That was one election promise that was never met.
Do you know who and when? Herbert Hoover 1928
Ooops! The Stock Market crash of 1929 happened just seven months later so not too many chickens in pots or cars in garages.
Election promises are a whole breed in themselves. They sometimes have a vague connection to already constructed party platforms and policies. More often than not they are designed to appeal to people’s emotions, fear being the biggest.
I’m not writing this from a political point of view, rather from a communication one. How are we being communicated to? (Or ‘at’ as I said in my blog last week).
Last minute election promises often feel hastily put together and come out of recent polls or focus groups or twitter trends or media headlines or Facebook ‘likes’. They’re reactive rather than proactive. And inevitably there’s a goodly bit of slung mud to ‘do down’ one or more of the other parties.
Election promises are almost the opposite of good communication. They sometimes feel like threats as much as promises and seem to tap into people’s dreads and apprehensions. “Vote for me and I’ll rescue you from your worst nightmares.”
Election promises also on occasion seem to reflect an underlying disdain that the electorate is made up of lazy thinkers who are happy to go along with the overblown verbiage, the guarantee that all will be well, the assurances that may not exactly be backed by too many concrete facts.
The word cynical has been bandied about for as long as there have been elections – politicians are cynical manipulators of people’s emotions and you can’t trust anything they say. There is certainly a degree of truth in that – politics often seems to speak to the lowest common denominator rather than asking the electorate to think and question.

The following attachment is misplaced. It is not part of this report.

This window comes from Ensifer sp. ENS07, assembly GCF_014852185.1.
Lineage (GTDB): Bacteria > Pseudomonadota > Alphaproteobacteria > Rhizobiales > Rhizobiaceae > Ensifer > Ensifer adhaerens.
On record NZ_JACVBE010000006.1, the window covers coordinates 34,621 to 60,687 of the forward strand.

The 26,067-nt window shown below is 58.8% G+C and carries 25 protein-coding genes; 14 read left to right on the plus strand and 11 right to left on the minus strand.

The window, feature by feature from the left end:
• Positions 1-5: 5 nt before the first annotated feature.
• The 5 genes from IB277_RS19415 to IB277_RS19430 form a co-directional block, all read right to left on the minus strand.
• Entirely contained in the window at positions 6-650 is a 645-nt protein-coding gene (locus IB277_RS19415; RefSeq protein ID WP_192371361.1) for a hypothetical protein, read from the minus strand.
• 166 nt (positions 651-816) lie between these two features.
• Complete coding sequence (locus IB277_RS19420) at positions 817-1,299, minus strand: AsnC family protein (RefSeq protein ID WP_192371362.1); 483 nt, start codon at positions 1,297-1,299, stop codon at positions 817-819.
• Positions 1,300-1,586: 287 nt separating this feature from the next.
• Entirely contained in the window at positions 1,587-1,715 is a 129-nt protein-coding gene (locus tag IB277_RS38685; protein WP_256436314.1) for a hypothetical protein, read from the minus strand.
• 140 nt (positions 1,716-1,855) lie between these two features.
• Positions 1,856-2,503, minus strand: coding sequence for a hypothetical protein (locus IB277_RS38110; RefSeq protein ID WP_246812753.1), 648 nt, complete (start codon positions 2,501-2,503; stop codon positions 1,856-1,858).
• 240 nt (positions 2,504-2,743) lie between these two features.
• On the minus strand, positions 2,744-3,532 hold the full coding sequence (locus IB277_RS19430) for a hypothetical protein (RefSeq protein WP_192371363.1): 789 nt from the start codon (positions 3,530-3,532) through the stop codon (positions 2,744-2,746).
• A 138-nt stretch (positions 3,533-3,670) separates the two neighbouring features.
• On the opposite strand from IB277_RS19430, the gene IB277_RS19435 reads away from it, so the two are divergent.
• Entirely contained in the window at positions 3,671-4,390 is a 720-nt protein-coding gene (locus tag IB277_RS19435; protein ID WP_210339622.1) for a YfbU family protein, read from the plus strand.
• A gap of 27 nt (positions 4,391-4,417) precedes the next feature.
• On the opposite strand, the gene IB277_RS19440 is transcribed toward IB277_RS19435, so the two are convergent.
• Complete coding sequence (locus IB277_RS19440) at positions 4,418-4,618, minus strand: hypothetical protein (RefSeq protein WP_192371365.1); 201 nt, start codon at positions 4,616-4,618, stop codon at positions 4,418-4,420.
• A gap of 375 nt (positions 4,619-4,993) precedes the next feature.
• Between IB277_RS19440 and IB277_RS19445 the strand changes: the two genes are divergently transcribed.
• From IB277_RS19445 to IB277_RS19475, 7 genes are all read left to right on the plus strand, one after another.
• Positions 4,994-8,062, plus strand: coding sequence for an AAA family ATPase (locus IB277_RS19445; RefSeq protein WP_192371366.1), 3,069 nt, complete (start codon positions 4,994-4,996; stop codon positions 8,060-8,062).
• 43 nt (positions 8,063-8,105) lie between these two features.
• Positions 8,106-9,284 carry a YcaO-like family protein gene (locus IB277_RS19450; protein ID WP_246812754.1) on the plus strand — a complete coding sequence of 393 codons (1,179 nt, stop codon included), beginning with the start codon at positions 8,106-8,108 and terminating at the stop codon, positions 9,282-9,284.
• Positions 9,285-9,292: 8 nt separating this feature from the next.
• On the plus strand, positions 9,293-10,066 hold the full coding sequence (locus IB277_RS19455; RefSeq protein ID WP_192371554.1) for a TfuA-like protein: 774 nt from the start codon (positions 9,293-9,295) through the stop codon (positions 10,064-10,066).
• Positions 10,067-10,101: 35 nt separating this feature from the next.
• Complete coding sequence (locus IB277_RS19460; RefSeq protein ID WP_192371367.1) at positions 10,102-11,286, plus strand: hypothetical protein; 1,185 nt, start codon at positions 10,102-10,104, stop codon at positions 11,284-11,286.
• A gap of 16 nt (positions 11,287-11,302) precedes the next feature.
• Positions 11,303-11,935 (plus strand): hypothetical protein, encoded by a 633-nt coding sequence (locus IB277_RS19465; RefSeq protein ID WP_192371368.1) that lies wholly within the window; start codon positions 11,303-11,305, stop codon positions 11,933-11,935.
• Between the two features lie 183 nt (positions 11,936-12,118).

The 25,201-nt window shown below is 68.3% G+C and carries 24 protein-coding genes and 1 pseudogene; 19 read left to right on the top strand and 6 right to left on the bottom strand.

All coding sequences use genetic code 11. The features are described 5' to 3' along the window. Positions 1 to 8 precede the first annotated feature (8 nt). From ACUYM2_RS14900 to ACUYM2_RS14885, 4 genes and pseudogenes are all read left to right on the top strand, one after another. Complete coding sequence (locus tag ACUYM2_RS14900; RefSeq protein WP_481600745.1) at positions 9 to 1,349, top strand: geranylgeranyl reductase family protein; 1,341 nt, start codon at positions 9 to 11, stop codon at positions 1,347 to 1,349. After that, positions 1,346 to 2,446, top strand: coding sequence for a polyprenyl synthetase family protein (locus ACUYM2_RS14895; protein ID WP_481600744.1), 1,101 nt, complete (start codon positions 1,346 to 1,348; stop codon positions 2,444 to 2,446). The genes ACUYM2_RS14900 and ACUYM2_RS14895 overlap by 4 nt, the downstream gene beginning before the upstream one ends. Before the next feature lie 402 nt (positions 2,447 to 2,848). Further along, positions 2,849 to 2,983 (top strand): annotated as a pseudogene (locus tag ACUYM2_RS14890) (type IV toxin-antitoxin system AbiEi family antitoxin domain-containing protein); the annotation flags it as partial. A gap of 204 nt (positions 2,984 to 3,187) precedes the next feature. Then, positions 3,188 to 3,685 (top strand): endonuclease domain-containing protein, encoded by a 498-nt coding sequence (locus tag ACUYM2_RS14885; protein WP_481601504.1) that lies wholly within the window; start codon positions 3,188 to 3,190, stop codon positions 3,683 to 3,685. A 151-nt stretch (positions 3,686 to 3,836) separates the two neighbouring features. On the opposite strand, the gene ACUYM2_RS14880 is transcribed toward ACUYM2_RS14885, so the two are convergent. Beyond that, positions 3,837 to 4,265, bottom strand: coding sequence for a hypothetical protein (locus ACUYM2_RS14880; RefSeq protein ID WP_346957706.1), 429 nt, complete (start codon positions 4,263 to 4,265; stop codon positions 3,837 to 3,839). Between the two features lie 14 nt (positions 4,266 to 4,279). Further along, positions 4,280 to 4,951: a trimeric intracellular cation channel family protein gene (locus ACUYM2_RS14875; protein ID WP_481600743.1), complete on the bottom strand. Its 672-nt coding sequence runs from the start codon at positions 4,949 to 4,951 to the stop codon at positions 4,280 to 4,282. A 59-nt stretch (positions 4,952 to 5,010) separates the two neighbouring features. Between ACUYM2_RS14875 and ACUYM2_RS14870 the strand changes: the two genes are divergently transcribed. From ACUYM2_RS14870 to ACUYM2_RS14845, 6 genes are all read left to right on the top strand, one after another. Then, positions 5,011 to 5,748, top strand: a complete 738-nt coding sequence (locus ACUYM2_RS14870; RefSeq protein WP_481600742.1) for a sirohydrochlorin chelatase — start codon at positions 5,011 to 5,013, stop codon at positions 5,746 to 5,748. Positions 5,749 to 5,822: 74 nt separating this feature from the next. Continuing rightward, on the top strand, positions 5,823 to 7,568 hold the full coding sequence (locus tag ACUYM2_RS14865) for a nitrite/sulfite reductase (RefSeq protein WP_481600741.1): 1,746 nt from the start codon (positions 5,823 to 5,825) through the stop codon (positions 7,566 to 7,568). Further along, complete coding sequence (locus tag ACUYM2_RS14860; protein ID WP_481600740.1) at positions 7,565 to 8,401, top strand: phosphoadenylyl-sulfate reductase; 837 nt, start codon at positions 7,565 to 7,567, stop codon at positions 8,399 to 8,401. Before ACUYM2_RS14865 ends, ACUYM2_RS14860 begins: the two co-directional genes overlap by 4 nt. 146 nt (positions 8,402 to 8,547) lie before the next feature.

The Joseph Rowntree Foundation has created an evidence based research and policy analysis hub (General Election Hub) and in a recent blog said:
As we approach one of the most unpredictable general elections in recent history, one thing is certain. The facts behind the policy statements will be in dispute – and the public know it. This week’s NatCen poll for the UK Statistics Authority shows that while the public do trust official statistics, they just don’t trust the media or politicians to present them honestly.
The way politicians communicate with the populace has become so predictable that I really do wonder how much most of us actually hear when we listen to them speak.
I took a survey recently, www.voteforpolicies.com (tag line – ‘Vote for policies not personalities’) and found it was a very thoughtful approach to help with clarity of thought. Without the rhetoric, bombast and anxiety-producing language , with just the words, my emotions weren’t being ‘controlled’. Granted, it was a survey so there wasn’t a lot of detail, but it still struck me that once you take away all the external influencers and stick with the words it was easier to formulate questions, to identify things I wanted to know more about. I wasn’t doing my usual talking back to the telly or the newspapers or the twitter feeds.
As I’m writing this I’m thinking – “What a shame!”
I want to be challenged, stimulated, excited and engaged. I want my vote to count, and unfortunately for me to even make a decision, I’m the one who has to wade through the sea of exhortations, grandiloquence and speechifying.
I don’t want to be sceptical and feel manipulated – and I do.
I want to be communicated to not in sound bites or over the top emotive language but in straight-forward facts, even uncomfortable ones.
Which brings me smartly round to the whole issue of communication. Do we ourselves communicate in a straight-forward fashion or do we shy away from honesty if we are concerned we won’t get the response we’d like? Are we as effective as we could be? Do we avoid the tricky questions and put a gloss or spin on things we find uncomfortable?
Are our politicians simply communicating on a larger platform the way many of us do in our day to day lives?
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